|View of Cleveland & Lake Erie from my former corner office|
What's interesting about being in my position is that it didn't come about in a 'conventional' way -- if there is a such thing. What I mean is that even though I work in a shrinking industry (journalism) during a massive recession, neither of those things were responsible for my job loss. In fact, my own ambition and desire to climb may have as much to do with it as anything. Let me explain.
Two years ago I worked for the Cincinnati Enquirer as a business reporter covering Procter & Gamble, the biggest company in a town with several Fortune 500 headquarters. In my early 30s, I'd say I had done well building my career; decent enough that my blog had a nice following, I was freelancing cover stories for major magazines and national TV and radio outlets regularly called me for commentary.
Still, journalists were getting fired left and right, I'd recently had a setback at work and a bunch of people at my company were being laid off. On top of that, my goal was never to write for anyone else forever: I wanted to be a magazine editor, to have a gig that came with a bigger following and management experience I could apply when I struck out on my own as an entrepreneur.
Then the call came: a magazine in Cleveland needed a new top editor and their headhunter got my name from an editor I'd worked with in NYC. Was I interested? Unsure at first, I got advice from family, mentors and my then significant other, then packed up and moved to Cleveland. A nonprofit operation whose funders were losing faith, my job was to use what I'd learned about management to turn the place around. And boy did I try.
In the ensuing two years we got some of the highest praise for our editorial content we'd ever gotten. Our audience loved what we were doing. We even took home some major journalism awards; one of my commentaries narrowly lost one contest to Earl G. Graves, founder of the much larger Black Enterprise, one of my role models in this business. I took the nomination as a victory.
The business side was a different story. I had a staff of four valiantly doing the work of at least twice as many people. My title was editor, by my responsibilities were more like editor/publisher/development officer/marketing and circulation guru. Our funders said how much they loved our work, but the love didn't come with a commitment to extend our funding. I closed our office in favor of telecommuting last August to save money, and we shut down for good Dec. 31. As trying as it's been for me, my biggest lament was for my three colleagues who lost their jobs.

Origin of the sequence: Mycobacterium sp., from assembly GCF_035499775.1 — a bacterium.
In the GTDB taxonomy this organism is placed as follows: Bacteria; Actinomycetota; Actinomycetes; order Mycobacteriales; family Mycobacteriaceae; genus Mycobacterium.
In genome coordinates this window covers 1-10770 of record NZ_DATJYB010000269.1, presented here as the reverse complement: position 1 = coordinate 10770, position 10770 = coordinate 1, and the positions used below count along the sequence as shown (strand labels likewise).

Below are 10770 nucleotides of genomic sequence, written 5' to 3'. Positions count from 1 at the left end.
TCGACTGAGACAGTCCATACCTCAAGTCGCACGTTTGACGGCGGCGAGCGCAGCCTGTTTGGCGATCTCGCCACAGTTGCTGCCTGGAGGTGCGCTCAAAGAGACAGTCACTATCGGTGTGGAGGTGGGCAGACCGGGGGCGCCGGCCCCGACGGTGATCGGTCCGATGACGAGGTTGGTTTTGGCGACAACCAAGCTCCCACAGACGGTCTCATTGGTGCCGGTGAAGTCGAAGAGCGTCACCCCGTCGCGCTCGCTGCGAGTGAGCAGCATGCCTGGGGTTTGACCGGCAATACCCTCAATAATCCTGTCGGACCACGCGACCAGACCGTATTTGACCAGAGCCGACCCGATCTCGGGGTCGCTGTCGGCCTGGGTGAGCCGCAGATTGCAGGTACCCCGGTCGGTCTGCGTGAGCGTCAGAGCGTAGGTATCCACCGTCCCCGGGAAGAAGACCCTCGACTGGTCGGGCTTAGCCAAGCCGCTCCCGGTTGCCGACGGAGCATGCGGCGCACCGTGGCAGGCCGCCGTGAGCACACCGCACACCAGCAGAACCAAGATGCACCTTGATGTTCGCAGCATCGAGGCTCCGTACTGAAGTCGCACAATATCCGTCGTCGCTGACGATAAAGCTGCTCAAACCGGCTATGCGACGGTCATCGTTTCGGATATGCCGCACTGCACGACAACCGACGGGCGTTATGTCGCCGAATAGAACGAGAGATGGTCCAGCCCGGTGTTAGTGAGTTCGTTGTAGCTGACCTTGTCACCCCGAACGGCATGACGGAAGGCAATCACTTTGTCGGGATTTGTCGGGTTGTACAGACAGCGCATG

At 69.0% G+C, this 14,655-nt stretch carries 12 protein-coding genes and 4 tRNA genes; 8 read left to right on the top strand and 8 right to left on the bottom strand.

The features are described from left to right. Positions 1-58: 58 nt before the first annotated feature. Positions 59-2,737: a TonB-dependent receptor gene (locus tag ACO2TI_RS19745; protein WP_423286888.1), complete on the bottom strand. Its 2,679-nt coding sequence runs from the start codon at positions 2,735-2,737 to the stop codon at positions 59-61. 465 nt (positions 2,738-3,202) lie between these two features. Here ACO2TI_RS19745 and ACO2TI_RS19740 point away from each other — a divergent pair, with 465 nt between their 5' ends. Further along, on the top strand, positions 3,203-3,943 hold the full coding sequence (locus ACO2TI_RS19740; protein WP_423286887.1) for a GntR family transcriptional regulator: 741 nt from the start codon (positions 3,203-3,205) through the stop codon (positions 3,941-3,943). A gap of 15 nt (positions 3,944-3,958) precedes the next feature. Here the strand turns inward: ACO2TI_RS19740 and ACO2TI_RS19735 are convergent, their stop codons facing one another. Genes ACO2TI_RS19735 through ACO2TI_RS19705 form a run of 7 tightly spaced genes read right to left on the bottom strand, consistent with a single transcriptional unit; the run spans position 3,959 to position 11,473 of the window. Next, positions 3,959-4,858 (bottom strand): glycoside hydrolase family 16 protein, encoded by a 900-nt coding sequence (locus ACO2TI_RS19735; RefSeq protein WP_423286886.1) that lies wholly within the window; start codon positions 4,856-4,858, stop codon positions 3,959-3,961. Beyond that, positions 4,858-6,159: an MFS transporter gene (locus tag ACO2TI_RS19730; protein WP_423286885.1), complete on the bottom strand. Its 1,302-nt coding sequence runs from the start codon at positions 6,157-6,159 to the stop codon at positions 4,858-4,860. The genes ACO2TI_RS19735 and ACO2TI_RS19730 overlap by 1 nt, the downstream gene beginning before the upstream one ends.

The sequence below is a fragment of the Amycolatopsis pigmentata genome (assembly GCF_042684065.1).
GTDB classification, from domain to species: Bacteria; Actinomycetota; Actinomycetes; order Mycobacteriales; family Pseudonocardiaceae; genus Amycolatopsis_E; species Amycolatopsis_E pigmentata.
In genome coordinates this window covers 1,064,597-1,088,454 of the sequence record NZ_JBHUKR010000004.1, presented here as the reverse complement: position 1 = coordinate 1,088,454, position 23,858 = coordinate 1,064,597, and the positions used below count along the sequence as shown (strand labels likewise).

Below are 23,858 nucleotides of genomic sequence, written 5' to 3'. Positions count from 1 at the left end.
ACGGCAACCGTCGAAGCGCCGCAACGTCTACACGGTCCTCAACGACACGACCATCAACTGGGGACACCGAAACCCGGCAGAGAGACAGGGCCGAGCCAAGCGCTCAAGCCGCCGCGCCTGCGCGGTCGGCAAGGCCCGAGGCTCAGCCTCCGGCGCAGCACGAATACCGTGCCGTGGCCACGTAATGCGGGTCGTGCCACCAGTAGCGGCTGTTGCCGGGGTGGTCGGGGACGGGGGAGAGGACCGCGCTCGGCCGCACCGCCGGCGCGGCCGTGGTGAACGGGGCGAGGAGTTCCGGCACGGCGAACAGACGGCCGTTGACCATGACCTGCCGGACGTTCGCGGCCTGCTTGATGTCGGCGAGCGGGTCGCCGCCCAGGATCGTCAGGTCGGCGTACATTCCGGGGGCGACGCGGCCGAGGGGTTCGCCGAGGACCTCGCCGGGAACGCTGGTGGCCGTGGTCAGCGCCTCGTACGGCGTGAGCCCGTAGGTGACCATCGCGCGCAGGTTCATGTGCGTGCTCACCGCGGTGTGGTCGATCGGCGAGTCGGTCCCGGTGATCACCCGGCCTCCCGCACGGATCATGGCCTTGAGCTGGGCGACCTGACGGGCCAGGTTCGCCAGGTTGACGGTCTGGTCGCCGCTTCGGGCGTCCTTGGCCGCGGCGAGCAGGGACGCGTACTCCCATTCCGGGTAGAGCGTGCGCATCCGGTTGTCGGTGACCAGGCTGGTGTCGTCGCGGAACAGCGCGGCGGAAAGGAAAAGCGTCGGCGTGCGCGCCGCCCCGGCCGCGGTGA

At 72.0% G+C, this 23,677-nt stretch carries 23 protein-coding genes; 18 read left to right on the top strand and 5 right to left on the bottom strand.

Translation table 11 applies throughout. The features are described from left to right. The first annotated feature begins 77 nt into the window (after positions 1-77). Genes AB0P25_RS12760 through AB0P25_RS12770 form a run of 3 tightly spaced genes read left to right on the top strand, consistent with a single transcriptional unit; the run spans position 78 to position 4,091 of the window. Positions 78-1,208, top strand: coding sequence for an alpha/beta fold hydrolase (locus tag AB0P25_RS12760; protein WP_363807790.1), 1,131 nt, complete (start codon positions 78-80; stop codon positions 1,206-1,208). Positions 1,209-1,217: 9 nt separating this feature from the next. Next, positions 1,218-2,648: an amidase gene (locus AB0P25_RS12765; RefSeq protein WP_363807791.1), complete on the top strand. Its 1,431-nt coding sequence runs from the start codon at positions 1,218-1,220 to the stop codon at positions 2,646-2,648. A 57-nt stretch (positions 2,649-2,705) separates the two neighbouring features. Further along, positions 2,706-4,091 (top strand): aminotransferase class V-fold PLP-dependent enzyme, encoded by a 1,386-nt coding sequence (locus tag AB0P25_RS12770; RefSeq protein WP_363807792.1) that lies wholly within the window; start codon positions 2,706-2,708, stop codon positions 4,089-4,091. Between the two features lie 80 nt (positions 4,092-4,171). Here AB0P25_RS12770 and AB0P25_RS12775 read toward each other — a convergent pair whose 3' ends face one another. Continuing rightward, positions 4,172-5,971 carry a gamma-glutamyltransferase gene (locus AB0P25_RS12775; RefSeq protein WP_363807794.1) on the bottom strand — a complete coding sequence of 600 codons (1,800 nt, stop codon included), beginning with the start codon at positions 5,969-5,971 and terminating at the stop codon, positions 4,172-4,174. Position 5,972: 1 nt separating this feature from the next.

So why post about this on a blog where I usually answer questions about personal finance and the economy? Well, because some of the lessons I learned have universal application for anyone climbing a career ladder, or stumbling down a couple rungs. When I was in Cincinnati, the paper's executive editor told me he had to take detours to smaller markets and off the beaten path in order to land in the big chair. I didn't forget that when Cleveland called, and neither should you when you get a similar call. To paraphrase another mentor: companies, no matter how small, don't call you looking for chief executives every day.
On the other hand, I learned how important it is to do due diligence on new employers, especially when stepping into an executive role. Had my mouth not watered so much at landing that beautiful corner office with a spectacular view, I might have discovered how dire the management and financial situations were at the magazine (although, honestly, I still would have taken the job).
There were plenty of other lessons, but the last one I'll share comes out of losing the job: It's not the end. As many daily postmortems as I subject myself to about what I could've done to save the place, ultimately none of them matter. Nor does my frustration and anxiety over what's next. What matters is I gained, in two years, a ton of experience that many other people my age don't have. No one can take from me that at 31, I sat in the big chair, even if it was in a small shop. By 33, I'd grown totally into that chair and with my 34th birthday just days behind me, the challenge now is to figure out how to parlay all those lessons into the next big opportunity.
And the thing to remember, if you've lost your gig like I have, is that that opportunity is coming. The only question is whether you'll be ready to recognize it when it does.